March 2019

Wed
06
Mar
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Banning Use Of Appleton Prison Wrong Approach

By Reed Anfinson
Publisher, Swift County Monitor-News

At one time, the 1,640-bed Prairie Correctional Facility (PCF) in Appleton employed 350 people from 24 surrounding counties and generated an estimated $15.2 million annually in economic vitality for the region.

But when client states that were providing prisoners to the privately owned CoreCivic facility ended their contracts, it shut down in February 2010. Though it has been sitting empty for nine years now, it is ready and waiting to once again house prisoners. CoreCivic has kept a minimal maintenance staff in place and invested hundreds of thousands of dollars in its upkeep.

Fri
01
Mar
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Gymnasts frustrated with lack of action

Benson gymnasts, coaches, members of the visiting team, and spectators crowd along the cramped space of the Benson Armory for a gymnastics meet.

School board sympathizes, but says lack of funds and $26.3 building project a priority

By Reed Anfinson
Publisher
Swift County Monitor-News

A large contingent of Benson-Kerkhoven-Murdock-Sunburg parents, coaches and gymnasts showed up at last Tuesday night’s District 777 Board of Education meeting seeking answers on when they will get a new facility.

“We were here months ago with our concerns after the option of using the civic center closed down,” Varsity Coach Kathy Ahrdnt said. “You promised that you would continue to work on it. We are here tonight to continue the discussion, to see where you are and to see if there is a timeline so we can move forward.”

The gymnastics program needs a safe place for its gymnasts to practice and compete, Ahrdnt said. The Benson Armory is too cramped to safely compete and practice, the school board has been told for several years.

Fri
01
Mar
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County landowners 93 percent compliant on buffer strips

Ditch buffer strips are meant to filter out sediments and pollutants before they enter the rivers, streams and lakes.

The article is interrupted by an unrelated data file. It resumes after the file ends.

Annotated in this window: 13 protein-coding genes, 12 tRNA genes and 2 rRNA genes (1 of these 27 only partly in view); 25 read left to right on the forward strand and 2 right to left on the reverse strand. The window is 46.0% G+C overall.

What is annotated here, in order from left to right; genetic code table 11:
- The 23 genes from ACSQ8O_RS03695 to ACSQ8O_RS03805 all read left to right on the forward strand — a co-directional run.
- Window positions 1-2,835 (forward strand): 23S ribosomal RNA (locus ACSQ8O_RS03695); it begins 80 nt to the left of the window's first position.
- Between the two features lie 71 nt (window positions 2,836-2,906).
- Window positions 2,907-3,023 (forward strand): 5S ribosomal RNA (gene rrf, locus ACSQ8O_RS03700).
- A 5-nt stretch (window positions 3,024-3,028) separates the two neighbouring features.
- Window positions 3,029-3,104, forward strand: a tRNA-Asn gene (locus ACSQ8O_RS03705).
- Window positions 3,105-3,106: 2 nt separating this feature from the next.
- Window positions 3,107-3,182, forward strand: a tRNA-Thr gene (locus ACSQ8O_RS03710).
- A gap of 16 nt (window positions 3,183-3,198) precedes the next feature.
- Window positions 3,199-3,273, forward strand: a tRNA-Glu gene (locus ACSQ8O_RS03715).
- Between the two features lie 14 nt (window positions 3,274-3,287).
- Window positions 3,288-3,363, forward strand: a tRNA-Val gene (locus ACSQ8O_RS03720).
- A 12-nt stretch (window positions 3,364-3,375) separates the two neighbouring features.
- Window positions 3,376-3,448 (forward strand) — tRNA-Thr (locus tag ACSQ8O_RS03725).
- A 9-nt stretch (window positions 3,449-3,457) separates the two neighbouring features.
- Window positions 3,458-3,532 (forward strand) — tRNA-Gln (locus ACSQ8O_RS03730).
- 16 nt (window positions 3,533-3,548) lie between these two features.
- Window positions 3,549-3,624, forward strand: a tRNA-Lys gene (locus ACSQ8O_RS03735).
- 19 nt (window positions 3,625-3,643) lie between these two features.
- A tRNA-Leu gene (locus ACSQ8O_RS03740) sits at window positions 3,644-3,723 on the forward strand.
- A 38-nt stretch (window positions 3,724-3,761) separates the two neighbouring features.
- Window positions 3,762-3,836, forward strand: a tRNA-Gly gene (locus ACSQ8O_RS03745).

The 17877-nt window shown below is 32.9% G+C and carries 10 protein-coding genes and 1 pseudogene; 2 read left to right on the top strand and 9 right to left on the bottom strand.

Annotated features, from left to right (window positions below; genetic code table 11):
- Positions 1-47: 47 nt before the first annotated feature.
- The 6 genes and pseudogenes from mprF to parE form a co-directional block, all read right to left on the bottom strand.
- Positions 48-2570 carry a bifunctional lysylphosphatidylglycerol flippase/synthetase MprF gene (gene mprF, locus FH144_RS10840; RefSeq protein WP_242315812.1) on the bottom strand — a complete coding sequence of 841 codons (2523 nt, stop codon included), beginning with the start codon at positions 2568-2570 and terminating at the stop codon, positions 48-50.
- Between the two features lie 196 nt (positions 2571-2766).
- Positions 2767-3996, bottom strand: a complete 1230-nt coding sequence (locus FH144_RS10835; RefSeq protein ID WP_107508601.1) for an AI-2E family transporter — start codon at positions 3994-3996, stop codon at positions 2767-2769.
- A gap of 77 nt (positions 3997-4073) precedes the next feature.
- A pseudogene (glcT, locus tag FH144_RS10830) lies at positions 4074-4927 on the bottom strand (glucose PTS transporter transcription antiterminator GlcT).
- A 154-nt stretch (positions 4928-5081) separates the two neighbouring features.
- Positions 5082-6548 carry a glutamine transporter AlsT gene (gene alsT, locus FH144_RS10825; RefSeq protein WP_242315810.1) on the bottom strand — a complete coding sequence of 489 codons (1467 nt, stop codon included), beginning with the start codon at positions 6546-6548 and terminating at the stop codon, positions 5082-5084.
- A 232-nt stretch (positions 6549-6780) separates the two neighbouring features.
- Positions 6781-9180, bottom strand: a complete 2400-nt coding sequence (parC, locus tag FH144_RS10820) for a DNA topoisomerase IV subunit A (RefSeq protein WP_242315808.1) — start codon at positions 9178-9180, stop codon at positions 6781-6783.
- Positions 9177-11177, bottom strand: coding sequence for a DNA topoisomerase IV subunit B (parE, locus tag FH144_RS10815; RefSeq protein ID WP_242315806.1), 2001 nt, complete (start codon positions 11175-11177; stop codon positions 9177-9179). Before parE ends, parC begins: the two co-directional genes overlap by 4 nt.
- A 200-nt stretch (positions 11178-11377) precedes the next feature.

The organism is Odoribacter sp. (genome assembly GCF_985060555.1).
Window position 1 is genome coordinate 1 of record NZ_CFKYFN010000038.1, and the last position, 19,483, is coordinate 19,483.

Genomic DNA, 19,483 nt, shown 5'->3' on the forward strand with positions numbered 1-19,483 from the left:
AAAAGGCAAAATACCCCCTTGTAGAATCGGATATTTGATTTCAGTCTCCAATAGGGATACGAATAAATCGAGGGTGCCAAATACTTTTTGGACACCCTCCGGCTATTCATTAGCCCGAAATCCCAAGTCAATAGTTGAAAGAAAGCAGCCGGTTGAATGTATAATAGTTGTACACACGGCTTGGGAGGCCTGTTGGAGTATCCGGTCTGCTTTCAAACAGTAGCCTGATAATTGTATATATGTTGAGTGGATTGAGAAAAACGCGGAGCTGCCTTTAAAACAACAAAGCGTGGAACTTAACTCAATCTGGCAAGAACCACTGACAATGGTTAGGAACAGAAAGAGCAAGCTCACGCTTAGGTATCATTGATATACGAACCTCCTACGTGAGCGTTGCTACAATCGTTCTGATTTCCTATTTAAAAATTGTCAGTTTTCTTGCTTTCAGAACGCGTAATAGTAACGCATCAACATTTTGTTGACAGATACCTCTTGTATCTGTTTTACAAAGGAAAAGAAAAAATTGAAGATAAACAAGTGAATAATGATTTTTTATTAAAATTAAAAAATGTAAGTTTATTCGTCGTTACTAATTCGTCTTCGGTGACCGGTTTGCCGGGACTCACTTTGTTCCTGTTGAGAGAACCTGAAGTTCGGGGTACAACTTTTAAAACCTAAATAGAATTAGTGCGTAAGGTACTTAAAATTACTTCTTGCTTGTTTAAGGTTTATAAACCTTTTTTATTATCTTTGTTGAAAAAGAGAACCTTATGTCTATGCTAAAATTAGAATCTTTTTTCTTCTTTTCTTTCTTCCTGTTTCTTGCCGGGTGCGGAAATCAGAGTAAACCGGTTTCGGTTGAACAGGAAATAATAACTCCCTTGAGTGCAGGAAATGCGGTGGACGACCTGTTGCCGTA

June 30 is SWCD’s ‘unofficial’ deadline for compliance

 

By Reed Anfinson
Publisher
Swift County Monitor-News

Swift County landowners are now 93 percent compliant with the Minnesota buffer law, Soil and Water Conservation District (SWCD) Manager Andy Albertson told county commissioners at their meeting Feb. 19.

State law required buffers of at least 30 feet wide, and an average of 50 feet wide, to be installed along the state’s public streams, rivers, lakes, and wetlands by Nov. 1. Starting Nov. 1, 2018, 16.5-foot buffers must be installed on public ditches.

These buffers are intended to help filter out phosphorus, nitrogen and sediment that run off the land.

“There is a list that has been developed of landowners we haven’t heard from, or that we have heard from and we are waiting to follow up with to see if they were able to get their buffers seeded,” he said.

Fri
01
Mar
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5 teachers denied early retirement payments

By Reed Anfinson
Publisher
Swift County Monitor-News

 

It appeared to be a relatively routine action, but proved to be anything but that.

Five Benson Public School teachers had applied for early retirement and requested a $15,000 payment to go toward their health insurance.

The five were: Peggy Bausman, high school business teacher; Shelly Mikkelson, school choir instructor; Ruth Ahrndt, high school science teacher; Jon Ahrndt, elementary teacher; and Don Brehmer, high school trades class teacher.

Early retirement requests are governed by state statute rather than the teacher’s union master agreement, Supt. Dennis Laumeyer explained. The board had three choices with the requests. It could deny them, approve them, or counter offer with a lower amount. The requests for early retirement had to be submitted, or withdrawn, by Feb. 1.

Fri
01
Mar
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Hendrickx elected county board chair

With Commissioner Ed Pederson, District 2-south Benson and Benson Township, resigning as chair at the county board’s Feb. 5 meeting, the first order of business at the Feb. 19 meeting was electing a new one.

As the Feb. 5 meeting came to an end, Pederson expressed his displeasure with the county board’s 3-2 vote to proceed with a $162,000 study of a new justice center. He was adamantly opposed to the study.

Based on the vote, Pederson said he was not the person to be the face of Swift County as its board chair as it potentially moved to building a $17.45 million justice center that would house a new jail, the Swift County Sheriff’s Office, the Swift County attorney, 6W Community Corrections, human services, and Restorative Practices.

“Therefore, I will resign as board chairman effective at the end of this meeting today,” he said.

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